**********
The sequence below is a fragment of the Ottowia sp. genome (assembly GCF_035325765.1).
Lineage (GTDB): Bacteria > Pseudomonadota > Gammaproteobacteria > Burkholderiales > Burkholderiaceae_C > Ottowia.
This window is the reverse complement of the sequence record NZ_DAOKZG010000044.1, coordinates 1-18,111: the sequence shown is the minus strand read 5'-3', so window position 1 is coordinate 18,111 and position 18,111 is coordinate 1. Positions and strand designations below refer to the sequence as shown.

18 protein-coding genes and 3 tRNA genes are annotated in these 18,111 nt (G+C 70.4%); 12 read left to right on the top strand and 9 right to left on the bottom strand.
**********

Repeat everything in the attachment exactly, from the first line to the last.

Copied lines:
The sequence below is a fragment of the Ottowia sp. genome (assembly GCF_035325765.1).
Lineage (GTDB): Bacteria > Pseudomonadota > Gammaproteobacteria > Burkholderiales > Burkholderiaceae_C > Ottowia.
This window is the reverse complement of the sequence record NZ_DAOKZG010000044.1, coordinates 1-18,111: the sequence shown is the minus strand read 5'-3', so window position 1 is coordinate 18,111 and position 18,111 is coordinate 1. Positions and strand designations below refer to the sequence as shown.

18 protein-coding genes and 3 tRNA genes are annotated in these 18,111 nt (G+C 70.4%); 12 read left to right on the top strand and 9 right to left on the bottom strand.